President Lyndon B. Johnson’s role in the Civil Rights Act of 1964 looms large. In the months following the assassination of President John F. Kennedy, Johnson committed his formidable legislative prowess to bringing to a vote a measure that Kennedy had proposed in the summer of 1963. Johnson enlisted civil rights activists, journalists and other allies, and he personally cajoled, intimidated, threatened and pleaded with members of Congress, Democrats and Republicans alike. He believed that, as chief executive, he need not apologize for his commitment to legislation that would make the U.S. a more fair and just society: “Well, what the hell’s the presidency for?” he demanded to know.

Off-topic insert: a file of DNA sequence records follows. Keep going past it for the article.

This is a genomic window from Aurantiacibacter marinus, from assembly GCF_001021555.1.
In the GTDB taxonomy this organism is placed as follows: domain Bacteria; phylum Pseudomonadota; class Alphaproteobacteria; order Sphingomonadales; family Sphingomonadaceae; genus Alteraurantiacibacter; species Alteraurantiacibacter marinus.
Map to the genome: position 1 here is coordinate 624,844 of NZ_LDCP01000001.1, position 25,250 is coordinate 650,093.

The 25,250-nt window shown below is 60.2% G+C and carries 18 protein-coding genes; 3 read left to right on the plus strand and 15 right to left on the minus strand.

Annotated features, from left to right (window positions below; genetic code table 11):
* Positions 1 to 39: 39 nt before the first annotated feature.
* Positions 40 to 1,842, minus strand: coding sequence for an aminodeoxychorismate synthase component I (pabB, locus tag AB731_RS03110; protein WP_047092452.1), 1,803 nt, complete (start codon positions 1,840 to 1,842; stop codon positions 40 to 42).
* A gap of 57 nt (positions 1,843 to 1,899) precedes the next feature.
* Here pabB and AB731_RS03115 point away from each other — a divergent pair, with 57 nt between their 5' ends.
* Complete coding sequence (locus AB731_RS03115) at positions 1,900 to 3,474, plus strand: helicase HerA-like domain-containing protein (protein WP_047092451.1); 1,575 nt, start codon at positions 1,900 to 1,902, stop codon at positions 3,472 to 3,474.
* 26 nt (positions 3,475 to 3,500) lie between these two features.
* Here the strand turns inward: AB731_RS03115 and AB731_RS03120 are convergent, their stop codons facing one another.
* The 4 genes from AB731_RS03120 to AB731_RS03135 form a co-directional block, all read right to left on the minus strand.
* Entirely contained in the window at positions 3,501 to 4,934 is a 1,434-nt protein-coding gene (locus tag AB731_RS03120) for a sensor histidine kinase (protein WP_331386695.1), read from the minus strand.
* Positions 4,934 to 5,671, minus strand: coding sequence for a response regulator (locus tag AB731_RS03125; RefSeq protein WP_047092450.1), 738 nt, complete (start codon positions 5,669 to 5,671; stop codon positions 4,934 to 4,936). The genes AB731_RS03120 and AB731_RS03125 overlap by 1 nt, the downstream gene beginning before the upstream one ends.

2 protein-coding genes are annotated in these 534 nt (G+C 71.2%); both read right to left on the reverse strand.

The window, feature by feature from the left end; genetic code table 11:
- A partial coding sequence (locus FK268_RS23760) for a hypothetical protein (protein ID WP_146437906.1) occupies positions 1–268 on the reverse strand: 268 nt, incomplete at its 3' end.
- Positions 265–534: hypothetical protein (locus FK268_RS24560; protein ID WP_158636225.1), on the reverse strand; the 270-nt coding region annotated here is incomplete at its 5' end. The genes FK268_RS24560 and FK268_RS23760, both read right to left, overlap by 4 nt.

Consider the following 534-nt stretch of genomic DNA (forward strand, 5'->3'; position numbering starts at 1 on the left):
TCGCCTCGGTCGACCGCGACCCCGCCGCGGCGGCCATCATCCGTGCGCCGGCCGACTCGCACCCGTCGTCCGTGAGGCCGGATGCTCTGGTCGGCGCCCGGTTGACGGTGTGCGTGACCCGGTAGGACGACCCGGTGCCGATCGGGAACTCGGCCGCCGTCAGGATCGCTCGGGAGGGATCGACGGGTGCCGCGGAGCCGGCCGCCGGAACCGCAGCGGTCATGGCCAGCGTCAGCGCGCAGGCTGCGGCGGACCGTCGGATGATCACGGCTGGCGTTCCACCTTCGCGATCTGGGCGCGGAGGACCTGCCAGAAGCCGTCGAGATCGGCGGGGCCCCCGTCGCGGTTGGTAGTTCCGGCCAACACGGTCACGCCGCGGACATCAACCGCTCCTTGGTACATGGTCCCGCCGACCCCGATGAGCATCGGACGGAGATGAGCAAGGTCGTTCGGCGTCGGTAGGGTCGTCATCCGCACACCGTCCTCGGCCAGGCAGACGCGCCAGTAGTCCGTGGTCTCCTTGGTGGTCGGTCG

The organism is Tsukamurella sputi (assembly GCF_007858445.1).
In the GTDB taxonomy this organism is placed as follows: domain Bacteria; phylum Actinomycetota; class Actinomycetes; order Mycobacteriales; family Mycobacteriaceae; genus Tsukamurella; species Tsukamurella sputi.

Yet Johnson’s moral convictions, combined with his strong-armed tactics, do not fully account for the passage of the Civil Rights Act of 1964. The president and other white Americans were moved by the courage of civil rights activists throughout the South — men, women and children who suffered beatings at the hands of angry mobs, the full force of water cannons deployed by local police and even murder by KKK members and other vigilantes and domestic terrorists. Freedom Riders, participants in lunch counter sit-ins and peaceful demonstrators, prodded Kennedy, and then Johnson and Congress, to act.